This week I had the pleasure to chat with a friend that has lived since June of last year in Canoa, Danial Turner (not a property owner there).
He said he’s noticed a lot of changes in the picturesque town of Canoa, Ecuador on the north Ecuadorian coast which happens to be one of the hardest hit towns by last years April quake.
Hard to get an official count, but many agree about 30-40% or more of the town’s buildings came down.
According to Danial, he said Canoa is rebounding nicely, with a lot of vacant lots where buildings/houses used to be.
No more tent cities now as was the case when he arrived in June of last year.
He said the enormous government project which was going to occupy a whole city block on the beach has now been nixed. (Thank God.)
He said basic services are now fine, electric and water outages are rare, and the town even has city sewage treatment, a service most places on the Ecuador coast lack (they use septic tanks).
Carnival last weekend, normally a holiday weekend that produces a packed house for the town, was underwelming but not bad.
Many businesses have re-opened like the Surf Shack, an expat mainstay, where they have gringo nights on Tuesdays and he himself cooks on Thursdays (Danial is a retired world-class chef).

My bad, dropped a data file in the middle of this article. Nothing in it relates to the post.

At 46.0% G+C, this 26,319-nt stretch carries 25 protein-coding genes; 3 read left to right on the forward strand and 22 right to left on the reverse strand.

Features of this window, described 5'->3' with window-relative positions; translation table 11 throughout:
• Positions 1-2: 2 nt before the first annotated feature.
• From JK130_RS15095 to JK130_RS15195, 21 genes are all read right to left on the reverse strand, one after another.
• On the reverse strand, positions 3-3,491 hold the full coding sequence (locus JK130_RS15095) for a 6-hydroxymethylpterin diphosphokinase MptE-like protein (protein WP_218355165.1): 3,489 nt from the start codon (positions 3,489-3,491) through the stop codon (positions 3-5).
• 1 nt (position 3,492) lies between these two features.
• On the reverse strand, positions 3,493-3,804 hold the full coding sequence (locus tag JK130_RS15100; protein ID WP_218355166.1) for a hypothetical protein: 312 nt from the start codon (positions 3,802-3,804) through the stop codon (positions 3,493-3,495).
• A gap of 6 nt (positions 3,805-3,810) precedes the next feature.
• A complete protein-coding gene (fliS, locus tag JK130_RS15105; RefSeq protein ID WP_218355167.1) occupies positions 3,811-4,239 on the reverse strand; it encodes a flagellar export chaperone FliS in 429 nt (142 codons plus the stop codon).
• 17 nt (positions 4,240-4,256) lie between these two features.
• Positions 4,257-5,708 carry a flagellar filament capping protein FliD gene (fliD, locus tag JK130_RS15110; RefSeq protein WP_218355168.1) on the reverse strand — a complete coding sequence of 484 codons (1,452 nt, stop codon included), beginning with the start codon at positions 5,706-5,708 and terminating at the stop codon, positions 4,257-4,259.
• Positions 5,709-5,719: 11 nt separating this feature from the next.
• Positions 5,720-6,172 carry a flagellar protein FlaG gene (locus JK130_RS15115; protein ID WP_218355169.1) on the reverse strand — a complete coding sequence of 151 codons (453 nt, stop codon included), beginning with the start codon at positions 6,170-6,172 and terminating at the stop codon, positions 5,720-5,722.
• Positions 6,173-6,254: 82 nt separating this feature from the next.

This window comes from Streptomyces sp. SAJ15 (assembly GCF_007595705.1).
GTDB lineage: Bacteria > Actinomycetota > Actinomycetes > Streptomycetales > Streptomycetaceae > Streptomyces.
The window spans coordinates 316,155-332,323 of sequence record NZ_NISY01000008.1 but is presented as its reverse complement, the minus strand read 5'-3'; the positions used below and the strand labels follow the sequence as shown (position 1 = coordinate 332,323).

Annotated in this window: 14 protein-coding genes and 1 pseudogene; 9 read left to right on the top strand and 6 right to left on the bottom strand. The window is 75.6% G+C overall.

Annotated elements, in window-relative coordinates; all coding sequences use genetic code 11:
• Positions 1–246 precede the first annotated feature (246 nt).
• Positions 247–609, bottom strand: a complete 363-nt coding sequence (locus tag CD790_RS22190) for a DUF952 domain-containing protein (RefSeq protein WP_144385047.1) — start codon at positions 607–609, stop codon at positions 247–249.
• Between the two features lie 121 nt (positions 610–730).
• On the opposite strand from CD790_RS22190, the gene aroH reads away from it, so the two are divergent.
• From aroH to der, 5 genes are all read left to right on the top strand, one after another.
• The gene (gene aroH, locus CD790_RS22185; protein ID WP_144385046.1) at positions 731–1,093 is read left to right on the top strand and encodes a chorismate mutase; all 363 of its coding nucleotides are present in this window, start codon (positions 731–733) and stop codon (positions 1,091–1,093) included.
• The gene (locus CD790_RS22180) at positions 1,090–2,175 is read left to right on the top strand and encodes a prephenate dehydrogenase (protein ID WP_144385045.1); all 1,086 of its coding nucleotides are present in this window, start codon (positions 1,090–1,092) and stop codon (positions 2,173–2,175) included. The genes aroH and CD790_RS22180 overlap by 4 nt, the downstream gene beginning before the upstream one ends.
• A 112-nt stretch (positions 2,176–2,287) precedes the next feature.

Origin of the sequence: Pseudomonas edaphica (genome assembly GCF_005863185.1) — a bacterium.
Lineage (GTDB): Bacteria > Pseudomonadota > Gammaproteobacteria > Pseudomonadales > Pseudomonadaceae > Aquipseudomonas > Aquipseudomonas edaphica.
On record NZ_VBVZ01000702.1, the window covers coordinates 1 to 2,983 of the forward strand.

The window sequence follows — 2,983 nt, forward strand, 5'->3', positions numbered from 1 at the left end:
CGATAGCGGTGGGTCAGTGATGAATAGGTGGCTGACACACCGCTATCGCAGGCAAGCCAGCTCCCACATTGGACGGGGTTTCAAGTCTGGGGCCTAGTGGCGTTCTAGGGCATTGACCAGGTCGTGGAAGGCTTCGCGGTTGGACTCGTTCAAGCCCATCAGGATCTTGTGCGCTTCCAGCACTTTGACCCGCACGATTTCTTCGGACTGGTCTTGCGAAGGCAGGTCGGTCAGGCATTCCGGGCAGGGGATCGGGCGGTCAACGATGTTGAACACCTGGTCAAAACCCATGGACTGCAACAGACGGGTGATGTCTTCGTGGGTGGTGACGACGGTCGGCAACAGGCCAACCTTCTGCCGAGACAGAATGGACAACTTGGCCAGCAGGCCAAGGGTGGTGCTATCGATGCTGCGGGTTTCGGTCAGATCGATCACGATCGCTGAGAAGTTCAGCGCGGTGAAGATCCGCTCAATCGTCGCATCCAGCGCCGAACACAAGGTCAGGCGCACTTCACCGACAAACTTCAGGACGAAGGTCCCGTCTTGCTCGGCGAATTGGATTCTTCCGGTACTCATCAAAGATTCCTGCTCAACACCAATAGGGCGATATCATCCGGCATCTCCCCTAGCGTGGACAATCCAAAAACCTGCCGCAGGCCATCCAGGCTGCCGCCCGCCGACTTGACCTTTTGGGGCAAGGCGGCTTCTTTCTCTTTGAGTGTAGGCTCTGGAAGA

Friday night try the Suki bar where they have a new cook from England who is doing a great job.
He said there is a big new grocery store in town doing well also.
And that many of the condos owned by expats to the south of town have been repaired and are occupied once again.
He said security is not an issue as a big gringo he has not had any incidents and that the waves are still as good as ever!
He said tourists and expats have started to trickle back but still not coming in the numbers they were before the quake.
Big, new construction projects are still generally non-existent. Sounds like the big money is still spooked.
So next time you’re in the area give Canoa (one of my favs) a shot! You’ll be glad you did.
Hasta pronto, if you liked this you’d love my Insider’s newsletter on living and investing in Ecuador,
Fill in below to sign up now (you can unsubscribe at any time):